Gates of the Arctic National Park and Preserve

Wildlife
Gorp.com
Migrating Caribou of the Central Arctic Herd (Neal Bograd, Arctic Treks)

A total of 133 species of birds have been observed in the park and preserve over the past 25 to 30 years. Nearly half of those recorded are normally associated with aquatic habitats.

Raptors inhabiting the park include species of eagles, hawks, falcons, and owls, three jaegers, and the northern shrike. Because of their place high in the food chain, raptors are more susceptible to environmental disturbance and population fluctuations. Arctic peregrine falcons, a threatened species recently removed from the endangered list, nest in the area.

The wildlife of Gates of the Arctic National Park and Preserve is representative of northern Alaska and the Brooks Range. Species are relatively few, and their populations are frequently low compared to numbers in more temperate regions. The populations of some animals such as lynx and hare are characterized by ups and downs called cycles. These may be annual or spread over several years. There are no known threatened or endangered wildlife species within the park and preserve.

A total of 36 species of mammals occur within the park, ranging in size from voles and lemmings to brown bears and moose. Small mammals form the base of the arctic food chain and are a critical element in the survival of many raptors and large mammals. Singing, tundra, and red-backed voles and brown and collared lemmings convert plant resources to flesh on which a variety of predators depend. Collectively, small rodents may have a profound localized effect on tundra vegetation. Larger rodents include the arctic ground squirrel and Alaskan marmot. Arctic ground squirrels occur primarily on well-drained soils along rivers or on slopes. They are commonly observed and can often be a problem at cabins, food caches, and camps.

The furbearers common to Alaska are present: wolverine, marten, lynx, beaver, mink, otter, red foxes, and the occasional arctic fox.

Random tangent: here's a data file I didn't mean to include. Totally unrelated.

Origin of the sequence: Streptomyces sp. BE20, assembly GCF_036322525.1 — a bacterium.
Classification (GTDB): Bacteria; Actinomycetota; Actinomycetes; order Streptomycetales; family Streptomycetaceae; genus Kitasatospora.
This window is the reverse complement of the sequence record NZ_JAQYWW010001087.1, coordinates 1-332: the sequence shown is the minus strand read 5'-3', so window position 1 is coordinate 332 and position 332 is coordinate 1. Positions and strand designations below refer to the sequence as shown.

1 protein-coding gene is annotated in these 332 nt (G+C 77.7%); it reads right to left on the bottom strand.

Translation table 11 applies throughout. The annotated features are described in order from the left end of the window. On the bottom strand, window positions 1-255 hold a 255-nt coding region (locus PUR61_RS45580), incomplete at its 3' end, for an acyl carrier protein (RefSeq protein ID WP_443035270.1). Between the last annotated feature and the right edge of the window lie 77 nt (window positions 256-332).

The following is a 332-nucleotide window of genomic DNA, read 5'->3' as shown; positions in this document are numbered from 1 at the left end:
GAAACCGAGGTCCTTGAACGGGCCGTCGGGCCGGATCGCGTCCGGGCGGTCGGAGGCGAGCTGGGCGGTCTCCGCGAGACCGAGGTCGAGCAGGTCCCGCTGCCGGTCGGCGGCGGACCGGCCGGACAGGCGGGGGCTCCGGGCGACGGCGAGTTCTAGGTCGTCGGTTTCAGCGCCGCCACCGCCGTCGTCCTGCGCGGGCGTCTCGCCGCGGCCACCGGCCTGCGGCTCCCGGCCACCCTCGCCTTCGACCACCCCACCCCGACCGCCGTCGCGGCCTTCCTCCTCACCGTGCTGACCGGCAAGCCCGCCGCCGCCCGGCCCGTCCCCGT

Wolves occur throughout the park and preserve, traveling in packs or family groups as they hunt. The main prey of wolves in the central Brooks Range and on the arctic slope is caribou; however, other prey species may be used extensively if caribou are not available, principally Dall sheep, small mammals, moose, snowshoe hare, and beaver.

Brown bears (barren-ground grizzlies) occur throughout the park and preserve. They are among the earth's largest predators, but in the Brooks Range they feed mostly as vegetarians, eating berries, sedges, hedysarum, and other plants. They also feed on small mammals and may spend hours excavating ground squirrel burrows, locally disrupting much of the ground surface in the pursuit of their prey. The bears will kill moose calves and caribou fawns and occasionally adults. Some scavenging also occurs. Brown bear populations concentrate along most of the major streams and rivers within the park. Although brown bears range through all habitat types, they are most commonly found in open alpine or tundra habitats. Brown bears gain weight rapidly during the late summer and fall and are waddling in fat just prior to denning. At this time most mature males weigh between 500 and 900 pounds with extremely large individuals weighing as much as 1,400 pounds. Females weigh one half to three quarters as much. There is an average of one brown bear for each 100 square miles of habitat in the Arctic.

Black bears, which are more common in the southern forested regions, have similar food habitats and behavior. Black bears are creatures of opportunity when it comes to matters of food. Upon emergence from hibernation in the spring, freshly sprouted green vegetation is the main food item, but blacks will readily take anything they encounter. Things such as winterkilled animals are readily eaten, but carrion is apparently taken only if little else is available. As summer progresses, feeding shifts to salmon if they are available. In areas without salmon, bears rely primarily on vegetation throughout the year. Berries, especially blueberries, are an important late summer and fall food item. Bears are cannibalistic on occasion. An "average" adult male in summer weighs about 180-200 pounds. Black bears have very poor eyesight but their senses of smell and hearing are well-developed.

Moose, Dall sheep, and caribou are the three ungulate mammals occurring in the area. Moose are most common in the forested regions south of the Brooks Range, but their range extends up mountain valleys into the larger northern drainages wherever trees and shrubs provide food and winter habitat. In summer moose frequently move into alpine habitat, but they are uncommon at the crest of the range.

Caribou of the western arctic herd today range over the entire region. The herd declined from a population of at least 242,000 animals in 1970 to an estimated 75,000 animals in 1976. Since that time the herd has increased in size, and in 1982 it was estimated at 171,699 animals. Some of the animals use summer range along the northern reaches of the park, and some winter in the southern part of the park, especially in the Kobuk River valley.


Published: 29 Apr 2002 | Last Updated: 15 Sep 2010
Details mentioned in this article were accurate at the time of publication

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